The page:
Chantelle's E-learning and Digital Cultures site http://edc13.education.ed.ac.uk/chantellem part of the MSc in E-learning at the University of Edinburgh Wed, 15 May 2013 13:32:14 +0000 http://wordpress.org/?v=3.4.1 hourly 1 http://wordpress.org/?v=3.4.1 Final summary http://edc13.education.ed.ac.uk/chantellem/2013/04/07/final-summary/ http://edc13.education.ed.ac.uk/chantellem/2013/04/07/final-summary/#comments Sun, 07 Apr 2013 21:38:06 +0000 cmeckenstock http://edc13.education.ed.ac.uk/chantellem/?p=806 Posted in Summary

The tumblog experiment in this course essentially demonstrates how students experience  “disaggregation and reaggregation – taking things apart, scattering them across the network, and then having them put back together by the machine.” To me the tumblog experience was also about the creation of an online blogging identity through the weeks, and understanding the digital [...]

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The tumblog experiment in this course essentially demonstrates how students experience  “disaggregation and reaggregation – taking things apart, scattering them across the network, and then having them put back together by the machine.”

To me the tumblog experience was also about the creation of an online blogging identity through the weeks, and understanding the digital and eLearning community, by being immersed in the culture.  There has been constant reassessment and negotiation of the boundaries, and defining the relationship of digital culture and elearning culture (Edwards, 2010).

I have experimented with multimodal, transliteracy elements, and considered how my tumblog content may exclude or include readers, and how visual digital literacy is enacted in different publications, and considered how or what people present or project as themselves online.  There were also the constant considerations for what might an academic discourse and essay look like if text was not the dominant medium.  My creation of several digital artefacts such as the virtual ethnography are examples of images taking precedence over text.

I have felt like I am both a virtual ethnographer and a futuristic archaeologist, trying to come to terms and make sense of the rich cultural life of the elearning and digital world, which although I am part of, I have only been on the periphery of this world.  The study of posthumanism and narratives of dystopia and utopia have really forced me to think about what digital culture really means in a variety of context and locations.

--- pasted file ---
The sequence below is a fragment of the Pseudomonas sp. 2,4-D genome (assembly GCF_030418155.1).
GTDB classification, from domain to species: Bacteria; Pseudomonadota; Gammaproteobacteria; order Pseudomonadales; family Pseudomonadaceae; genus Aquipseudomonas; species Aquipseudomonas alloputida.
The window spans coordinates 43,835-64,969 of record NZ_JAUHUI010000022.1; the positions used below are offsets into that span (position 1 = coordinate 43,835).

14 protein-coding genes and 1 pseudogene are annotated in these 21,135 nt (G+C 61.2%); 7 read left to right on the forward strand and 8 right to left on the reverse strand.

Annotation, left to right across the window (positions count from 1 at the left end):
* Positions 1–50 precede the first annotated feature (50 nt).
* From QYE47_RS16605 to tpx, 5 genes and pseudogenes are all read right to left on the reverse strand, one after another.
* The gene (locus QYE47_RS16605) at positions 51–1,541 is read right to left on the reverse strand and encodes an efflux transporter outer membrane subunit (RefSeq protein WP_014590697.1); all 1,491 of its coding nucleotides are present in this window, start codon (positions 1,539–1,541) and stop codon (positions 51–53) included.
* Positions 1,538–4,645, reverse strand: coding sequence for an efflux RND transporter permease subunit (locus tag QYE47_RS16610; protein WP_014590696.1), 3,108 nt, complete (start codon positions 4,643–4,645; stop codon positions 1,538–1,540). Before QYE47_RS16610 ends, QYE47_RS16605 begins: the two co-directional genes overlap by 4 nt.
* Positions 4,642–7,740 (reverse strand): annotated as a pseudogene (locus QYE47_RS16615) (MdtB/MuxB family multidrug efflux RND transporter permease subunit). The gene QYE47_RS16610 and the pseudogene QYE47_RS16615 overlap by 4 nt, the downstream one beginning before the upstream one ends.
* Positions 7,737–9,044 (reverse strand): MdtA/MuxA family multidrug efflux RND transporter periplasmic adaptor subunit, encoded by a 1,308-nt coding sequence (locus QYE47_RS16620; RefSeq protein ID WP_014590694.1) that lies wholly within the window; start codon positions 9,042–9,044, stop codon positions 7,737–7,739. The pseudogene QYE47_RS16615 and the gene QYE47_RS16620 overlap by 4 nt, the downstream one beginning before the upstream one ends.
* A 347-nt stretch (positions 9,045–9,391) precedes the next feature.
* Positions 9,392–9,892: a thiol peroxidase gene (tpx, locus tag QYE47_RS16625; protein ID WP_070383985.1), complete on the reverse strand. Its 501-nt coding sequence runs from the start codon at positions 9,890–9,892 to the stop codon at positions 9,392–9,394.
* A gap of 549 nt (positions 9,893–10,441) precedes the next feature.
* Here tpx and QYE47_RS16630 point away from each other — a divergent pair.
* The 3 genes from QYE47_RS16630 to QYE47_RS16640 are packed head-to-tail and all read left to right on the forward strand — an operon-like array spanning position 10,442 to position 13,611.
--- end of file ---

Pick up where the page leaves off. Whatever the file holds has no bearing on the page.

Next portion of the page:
The tumblog also reflected the rhizomatic development of links and ideas where I have digressed to non-digital cultures a few times, to enable me to look at the topic afresh.  Some examples of this were in the automobile Prezi in Week 5, and also the posts related to fashion or hair design.  One of the more pertinent fragments drawn from the internet was the paper from Heidegger on Ontological Education which gives the background for where posthuman ideas evolved from.

I rather prefer Heidegger’s idea of deconstruction which is “not to destroy our traditional Western educational institutions but to ‘loosen up’ this ‘hardened tradition and dissolve the concealments it has engendered’ (Thompson, 2001). In contrast, the posthuman idea of man and nonhuman existing in the same continuum is continually presented as a novel condition for humanity, for which no previous educational approaches suitable. However, I found that the authors never explained why previous technology did not divorce humanity from itself. I argue these technologies have made us more human than less, which I will develop in my final essay.